Assessment of Physical Activity Behavior in Adolescents Through a Self-Report Tool
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The Symposium provides undergraduates from all academic disciplines with an opportunity to share their research with the university community and other guests through conference-style oral presentations. The Symposium represents part of a larger effort of Iowa State University to enhance, support, and celebrate undergraduate research activity.
Though coordinated by the University Honors Program, all undergraduate students are eligible and encouraged to participate in the Symposium. Undergraduates conducting research but not yet ready to present their work are encouraged to attend the Symposium to learn about the presentation process and students not currently involved in research are encouraged to attend the Symposium to learn about the broad range of undergraduate research activities that are taking place at ISU.
The first Symposium was held in April 2007. The 39 students who presented research and their mentors collectively represented all of ISU's Colleges: Agriculture and Life Sciences, Business, Design, Engineering, Human Sciences, Liberal Arts and Sciences, Veterinary Medicine, and the Graduate College. The event has grown to regularly include more than 100 students presenting on topics that span the broad range of disciplines studied at ISU.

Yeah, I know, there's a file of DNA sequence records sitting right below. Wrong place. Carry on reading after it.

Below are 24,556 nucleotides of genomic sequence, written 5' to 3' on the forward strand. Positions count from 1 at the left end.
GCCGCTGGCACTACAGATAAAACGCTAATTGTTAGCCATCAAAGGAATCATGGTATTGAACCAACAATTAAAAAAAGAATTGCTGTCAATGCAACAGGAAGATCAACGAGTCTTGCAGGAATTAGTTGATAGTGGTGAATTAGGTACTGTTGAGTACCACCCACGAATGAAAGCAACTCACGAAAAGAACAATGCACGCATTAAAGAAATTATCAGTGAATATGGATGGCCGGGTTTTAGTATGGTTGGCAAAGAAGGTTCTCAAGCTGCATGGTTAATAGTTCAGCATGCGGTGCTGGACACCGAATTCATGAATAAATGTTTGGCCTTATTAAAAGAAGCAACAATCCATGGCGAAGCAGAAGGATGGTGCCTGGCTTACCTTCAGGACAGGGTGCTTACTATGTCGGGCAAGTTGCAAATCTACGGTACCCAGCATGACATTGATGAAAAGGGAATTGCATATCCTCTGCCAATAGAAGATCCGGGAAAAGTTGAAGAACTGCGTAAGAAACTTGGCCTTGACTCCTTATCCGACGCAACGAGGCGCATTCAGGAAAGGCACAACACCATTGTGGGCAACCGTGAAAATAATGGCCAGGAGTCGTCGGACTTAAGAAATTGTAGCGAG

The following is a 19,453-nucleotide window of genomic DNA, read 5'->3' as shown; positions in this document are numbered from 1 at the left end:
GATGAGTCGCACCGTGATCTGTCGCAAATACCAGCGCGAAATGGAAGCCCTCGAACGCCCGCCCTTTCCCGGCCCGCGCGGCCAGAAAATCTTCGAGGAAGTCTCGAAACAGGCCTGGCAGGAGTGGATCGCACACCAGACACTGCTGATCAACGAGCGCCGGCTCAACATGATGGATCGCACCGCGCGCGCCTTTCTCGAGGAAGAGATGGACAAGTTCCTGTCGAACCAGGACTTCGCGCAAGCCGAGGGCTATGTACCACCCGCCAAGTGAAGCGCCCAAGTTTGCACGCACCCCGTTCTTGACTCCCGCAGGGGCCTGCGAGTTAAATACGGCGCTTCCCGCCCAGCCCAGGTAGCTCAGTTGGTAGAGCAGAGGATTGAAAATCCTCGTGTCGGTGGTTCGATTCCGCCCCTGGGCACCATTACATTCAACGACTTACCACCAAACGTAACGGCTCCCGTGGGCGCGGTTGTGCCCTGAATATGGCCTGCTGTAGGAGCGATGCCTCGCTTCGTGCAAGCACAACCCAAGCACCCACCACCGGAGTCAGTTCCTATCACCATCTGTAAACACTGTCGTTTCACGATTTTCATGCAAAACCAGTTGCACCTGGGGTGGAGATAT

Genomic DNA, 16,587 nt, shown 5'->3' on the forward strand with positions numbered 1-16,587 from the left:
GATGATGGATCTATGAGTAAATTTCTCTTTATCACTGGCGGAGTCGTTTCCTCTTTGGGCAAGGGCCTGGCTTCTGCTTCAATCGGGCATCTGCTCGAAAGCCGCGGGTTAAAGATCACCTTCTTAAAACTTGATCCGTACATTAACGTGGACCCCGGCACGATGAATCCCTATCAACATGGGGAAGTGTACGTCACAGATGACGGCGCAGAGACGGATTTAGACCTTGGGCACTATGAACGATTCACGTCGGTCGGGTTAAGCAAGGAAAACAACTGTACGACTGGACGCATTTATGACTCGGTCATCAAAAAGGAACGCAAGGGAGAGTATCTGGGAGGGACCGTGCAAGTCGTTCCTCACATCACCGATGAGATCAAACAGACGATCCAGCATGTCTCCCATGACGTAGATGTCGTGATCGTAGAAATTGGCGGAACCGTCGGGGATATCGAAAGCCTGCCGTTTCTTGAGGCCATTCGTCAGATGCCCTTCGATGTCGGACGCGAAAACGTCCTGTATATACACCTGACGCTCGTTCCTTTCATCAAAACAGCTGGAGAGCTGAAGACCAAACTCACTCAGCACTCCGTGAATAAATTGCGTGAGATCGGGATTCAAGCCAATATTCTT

Schools routinely assess physical fitness during physical education but a key need is a tool to assist schools in analyzing physical activity behaviors. The Youth Activity Profile (YAP) is a simple 15 item selfreport questionnaire designed to make it easy for schools to capture the behaviors related to physical activity. Currently, there are two different versions of the YAP (print and online), which have been developed to accommodate various schools. The purpose of this study was to compare the reliability and utility of the two versions (print and online) in three groups: 5th, 7th, and 9th grades by randomly assigning them to complete one version. The research team provided information regarding the YAP throughout completion. A study population of 356 students aged 11-15 years was obtained; the reliability analyses indicate week one YAP scores corresponded to the YAP scores reported two weeks later. In turn, the equivalence analyses followed parallel results, revealing similarities in results from both YAP versions (print and online) at the two designated data collection instances. Varying obstacles make it challenging to assess children’s physical activity behavior, however the results show the YAP can be feasibly completed during school PE to provide supplemental information regarding physical activity.